Collaboration between physicians and pharmacists is one approach to address drug-related morbidity and achieve therapeutic goals. A collaborative practice of pharmaceutical care has been used in the Fairview Clinics System of Minneapolis-St Paul since 1999.
The quality of therapeutic determinations made by pharmacists within this collaborative practice of pharmaceutical care was studied by a 12-member panel of physicians and pharmacists who used randomly selected patient records. This was a quality improvement and care process validation component of a study evaluating the effects of drug therapy management in patients receiving prepaid medical assistance. An implicit review process was used to evaluate the clinical credibility of therapeutic determinations made by pharmaceutical care practitioners.
A total of 5780 drug therapy problems were resolved for 2524 patients receiving pharmaceutical care. The rate of therapeutic goals achieved increased from 74% at the time of patients' initial pharmaceutical care encounters to 89% at patients' latest encounters. In this quality assessment analysis panel members performed a total of 4779 evaluations of clinical decisions. Panelists indicated agreement with the evaluations in 94.2% of cases, expressed a neutral opinion in 3.6% of cases, and disagreed in 2.2% of cases. Intraclass correlation coefficients ranged from 0.73 to 0.85.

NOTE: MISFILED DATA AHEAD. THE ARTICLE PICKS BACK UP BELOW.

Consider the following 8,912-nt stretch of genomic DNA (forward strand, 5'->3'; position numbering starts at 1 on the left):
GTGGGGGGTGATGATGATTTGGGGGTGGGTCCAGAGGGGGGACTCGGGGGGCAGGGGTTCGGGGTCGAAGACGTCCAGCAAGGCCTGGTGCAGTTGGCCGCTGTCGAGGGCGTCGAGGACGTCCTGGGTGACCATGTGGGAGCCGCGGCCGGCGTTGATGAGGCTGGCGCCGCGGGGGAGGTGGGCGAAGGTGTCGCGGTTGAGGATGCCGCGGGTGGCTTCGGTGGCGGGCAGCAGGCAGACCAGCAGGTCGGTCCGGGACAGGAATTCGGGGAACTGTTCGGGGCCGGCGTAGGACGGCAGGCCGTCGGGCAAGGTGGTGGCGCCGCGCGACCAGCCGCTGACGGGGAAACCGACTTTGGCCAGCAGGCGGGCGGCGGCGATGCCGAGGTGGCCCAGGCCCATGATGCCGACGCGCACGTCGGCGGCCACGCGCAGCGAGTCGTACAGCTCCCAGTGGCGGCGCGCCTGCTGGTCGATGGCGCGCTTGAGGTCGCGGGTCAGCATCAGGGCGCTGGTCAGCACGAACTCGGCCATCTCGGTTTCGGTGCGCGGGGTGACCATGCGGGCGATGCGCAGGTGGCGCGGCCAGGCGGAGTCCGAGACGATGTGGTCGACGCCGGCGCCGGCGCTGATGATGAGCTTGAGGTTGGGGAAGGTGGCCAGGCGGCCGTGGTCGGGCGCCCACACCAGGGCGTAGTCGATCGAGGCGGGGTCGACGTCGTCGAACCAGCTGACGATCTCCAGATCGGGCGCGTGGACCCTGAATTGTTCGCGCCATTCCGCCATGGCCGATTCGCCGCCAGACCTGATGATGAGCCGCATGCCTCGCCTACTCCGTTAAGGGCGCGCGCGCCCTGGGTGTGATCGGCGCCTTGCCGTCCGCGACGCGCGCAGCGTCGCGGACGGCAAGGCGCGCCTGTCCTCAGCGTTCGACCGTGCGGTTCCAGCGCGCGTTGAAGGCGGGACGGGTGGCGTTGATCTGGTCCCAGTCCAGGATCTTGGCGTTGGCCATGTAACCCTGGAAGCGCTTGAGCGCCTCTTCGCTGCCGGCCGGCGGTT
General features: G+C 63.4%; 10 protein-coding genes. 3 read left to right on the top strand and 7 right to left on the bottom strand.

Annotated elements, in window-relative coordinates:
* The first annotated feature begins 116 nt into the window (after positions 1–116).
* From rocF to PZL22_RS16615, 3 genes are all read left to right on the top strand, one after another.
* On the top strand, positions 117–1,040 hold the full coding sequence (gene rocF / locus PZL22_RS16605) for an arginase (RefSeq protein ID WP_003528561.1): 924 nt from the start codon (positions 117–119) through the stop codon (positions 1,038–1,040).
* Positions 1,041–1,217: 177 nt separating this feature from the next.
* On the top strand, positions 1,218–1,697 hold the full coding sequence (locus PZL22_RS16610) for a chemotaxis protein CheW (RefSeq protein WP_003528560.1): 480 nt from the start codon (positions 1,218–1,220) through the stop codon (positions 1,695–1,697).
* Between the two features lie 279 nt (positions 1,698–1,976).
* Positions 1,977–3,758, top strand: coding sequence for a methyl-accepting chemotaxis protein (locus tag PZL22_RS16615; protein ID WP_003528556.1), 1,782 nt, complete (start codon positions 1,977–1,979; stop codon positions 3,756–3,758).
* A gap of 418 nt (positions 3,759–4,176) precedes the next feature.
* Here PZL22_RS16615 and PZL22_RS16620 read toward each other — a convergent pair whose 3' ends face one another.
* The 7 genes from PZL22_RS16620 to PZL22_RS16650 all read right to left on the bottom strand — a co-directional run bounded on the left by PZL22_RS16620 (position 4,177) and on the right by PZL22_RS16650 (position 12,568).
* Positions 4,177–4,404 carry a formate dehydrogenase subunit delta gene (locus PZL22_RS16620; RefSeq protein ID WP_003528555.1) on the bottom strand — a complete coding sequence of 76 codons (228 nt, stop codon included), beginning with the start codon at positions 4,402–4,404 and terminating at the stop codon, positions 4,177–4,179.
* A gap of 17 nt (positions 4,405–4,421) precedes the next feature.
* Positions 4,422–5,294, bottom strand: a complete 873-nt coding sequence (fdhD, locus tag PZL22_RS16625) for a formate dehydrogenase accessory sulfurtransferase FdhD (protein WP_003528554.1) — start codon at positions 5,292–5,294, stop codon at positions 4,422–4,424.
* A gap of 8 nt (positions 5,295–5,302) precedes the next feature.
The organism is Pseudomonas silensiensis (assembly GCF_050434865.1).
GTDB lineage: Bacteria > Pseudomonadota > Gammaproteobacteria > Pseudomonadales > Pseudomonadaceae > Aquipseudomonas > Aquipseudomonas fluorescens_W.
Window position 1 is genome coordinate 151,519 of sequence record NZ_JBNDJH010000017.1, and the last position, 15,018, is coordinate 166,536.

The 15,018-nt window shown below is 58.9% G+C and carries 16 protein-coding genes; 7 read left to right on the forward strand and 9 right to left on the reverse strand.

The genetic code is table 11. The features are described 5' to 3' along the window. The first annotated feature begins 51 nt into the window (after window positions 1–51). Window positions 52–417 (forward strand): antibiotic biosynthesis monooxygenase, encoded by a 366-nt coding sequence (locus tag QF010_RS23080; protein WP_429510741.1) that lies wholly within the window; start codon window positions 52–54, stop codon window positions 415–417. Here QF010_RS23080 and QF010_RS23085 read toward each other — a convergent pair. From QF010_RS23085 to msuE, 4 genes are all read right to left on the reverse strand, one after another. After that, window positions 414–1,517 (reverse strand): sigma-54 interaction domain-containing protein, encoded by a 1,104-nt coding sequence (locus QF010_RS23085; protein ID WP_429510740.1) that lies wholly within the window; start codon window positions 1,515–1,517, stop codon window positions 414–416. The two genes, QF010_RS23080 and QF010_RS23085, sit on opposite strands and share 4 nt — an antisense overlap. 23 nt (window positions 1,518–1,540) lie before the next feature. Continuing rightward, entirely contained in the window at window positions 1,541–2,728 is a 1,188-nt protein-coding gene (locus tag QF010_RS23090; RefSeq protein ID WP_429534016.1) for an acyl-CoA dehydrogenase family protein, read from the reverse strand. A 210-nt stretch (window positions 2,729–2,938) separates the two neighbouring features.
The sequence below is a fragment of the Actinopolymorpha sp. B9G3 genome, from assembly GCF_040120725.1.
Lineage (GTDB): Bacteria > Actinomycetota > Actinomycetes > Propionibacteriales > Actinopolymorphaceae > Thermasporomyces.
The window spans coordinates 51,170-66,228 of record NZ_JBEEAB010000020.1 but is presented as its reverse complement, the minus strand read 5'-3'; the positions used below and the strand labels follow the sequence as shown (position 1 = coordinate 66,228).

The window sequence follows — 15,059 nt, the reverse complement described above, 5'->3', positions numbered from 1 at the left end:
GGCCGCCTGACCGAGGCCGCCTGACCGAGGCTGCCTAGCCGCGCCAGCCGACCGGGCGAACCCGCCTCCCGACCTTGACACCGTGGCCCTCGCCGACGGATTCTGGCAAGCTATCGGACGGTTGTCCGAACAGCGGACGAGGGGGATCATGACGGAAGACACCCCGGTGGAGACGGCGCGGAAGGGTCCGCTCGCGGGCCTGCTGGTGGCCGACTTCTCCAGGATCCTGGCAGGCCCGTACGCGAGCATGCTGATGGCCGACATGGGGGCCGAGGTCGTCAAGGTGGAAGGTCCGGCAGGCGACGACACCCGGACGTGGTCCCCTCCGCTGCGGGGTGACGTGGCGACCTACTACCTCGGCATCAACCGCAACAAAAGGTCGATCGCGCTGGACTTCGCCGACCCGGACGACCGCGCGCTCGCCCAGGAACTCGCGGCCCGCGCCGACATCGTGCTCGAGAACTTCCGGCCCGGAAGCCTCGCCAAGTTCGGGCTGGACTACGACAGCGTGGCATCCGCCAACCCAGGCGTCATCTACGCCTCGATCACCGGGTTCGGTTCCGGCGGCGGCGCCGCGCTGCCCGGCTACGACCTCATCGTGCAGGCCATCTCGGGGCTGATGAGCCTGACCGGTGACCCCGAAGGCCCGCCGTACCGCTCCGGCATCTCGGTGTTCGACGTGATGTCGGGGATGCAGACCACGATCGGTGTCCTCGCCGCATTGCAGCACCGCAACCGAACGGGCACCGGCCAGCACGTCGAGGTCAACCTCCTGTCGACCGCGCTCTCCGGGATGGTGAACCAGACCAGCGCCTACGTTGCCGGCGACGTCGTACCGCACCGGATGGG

The decisions made by pharmaceutical care practitioners working in collaboration with physicians to provide drug therapy management services are clinically credible based on the evaluations and comments of a peer review panel. This study provides information on the quality of care provided by pharmacists when collaborating with physicians to provide drug therapy management services.